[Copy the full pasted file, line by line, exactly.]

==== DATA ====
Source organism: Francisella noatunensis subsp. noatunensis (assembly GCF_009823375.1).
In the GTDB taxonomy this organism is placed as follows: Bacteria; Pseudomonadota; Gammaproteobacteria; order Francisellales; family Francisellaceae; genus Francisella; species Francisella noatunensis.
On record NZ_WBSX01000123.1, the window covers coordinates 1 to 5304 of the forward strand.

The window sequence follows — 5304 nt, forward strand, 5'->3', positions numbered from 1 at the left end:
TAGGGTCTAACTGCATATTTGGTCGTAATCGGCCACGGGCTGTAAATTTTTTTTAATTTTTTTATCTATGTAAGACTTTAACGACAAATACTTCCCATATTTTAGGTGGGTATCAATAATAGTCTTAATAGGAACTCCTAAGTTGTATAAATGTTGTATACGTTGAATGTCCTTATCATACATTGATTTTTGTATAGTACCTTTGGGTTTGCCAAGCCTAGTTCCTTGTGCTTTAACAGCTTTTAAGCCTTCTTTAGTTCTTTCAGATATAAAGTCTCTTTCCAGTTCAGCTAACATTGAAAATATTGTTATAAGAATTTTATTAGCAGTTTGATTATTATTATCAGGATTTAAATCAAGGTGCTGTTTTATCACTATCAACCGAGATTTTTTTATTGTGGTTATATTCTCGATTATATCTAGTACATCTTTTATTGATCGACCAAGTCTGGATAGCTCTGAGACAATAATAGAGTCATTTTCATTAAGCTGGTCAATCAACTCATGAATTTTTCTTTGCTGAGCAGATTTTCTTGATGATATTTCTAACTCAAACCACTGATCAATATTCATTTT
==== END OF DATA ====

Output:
Source organism: Francisella noatunensis subsp. noatunensis (assembly GCF_009823375.1).
In the GTDB taxonomy this organism is placed as follows: Bacteria; Pseudomonadota; Gammaproteobacteria; order Francisellales; family Francisellaceae; genus Francisella; species Francisella noatunensis.
On record NZ_WBSX01000123.1, the window covers coordinates 1 to 5304 of the forward strand.

The window sequence follows — 5304 nt, forward strand, 5'->3', positions numbered from 1 at the left end:
TAGGGTCTAACTGCATATTTGGTCGTAATCGGCCACGGGCTGTAAATTTTTTTTAATTTTTTTATCTATGTAAGACTTTAACGACAAATACTTCCCATATTTTAGGTGGGTATCAATAATAGTCTTAATAGGAACTCCTAAGTTGTATAAATGTTGTATACGTTGAATGTCCTTATCATACATTGATTTTTGTATAGTACCTTTGGGTTTGCCAAGCCTAGTTCCTTGTGCTTTAACAGCTTTTAAGCCTTCTTTAGTTCTTTCAGATATAAAGTCTCTTTCCAGTTCAGCTAACATTGAAAATATTGTTATAAGAATTTTATTAGCAGTTTGATTATTATTATCAGGATTTAAATCAAGGTGCTGTTTTATCACTATCAACCGAGATTTTTTTATTGTGGTTATATTCTCGATTATATCTAGTACATCTTTTATTGATCGACCAAGTCTGGATAGCTCTGAGACAATAATAGAGTCATTTTCATTAAGCTGGTCAATCAACTCATGAATTTTTCTTTGCTGAGCAGATTTTCTTGATGATATTTCTAACTCAAACCACTGATCAATATTCATTTT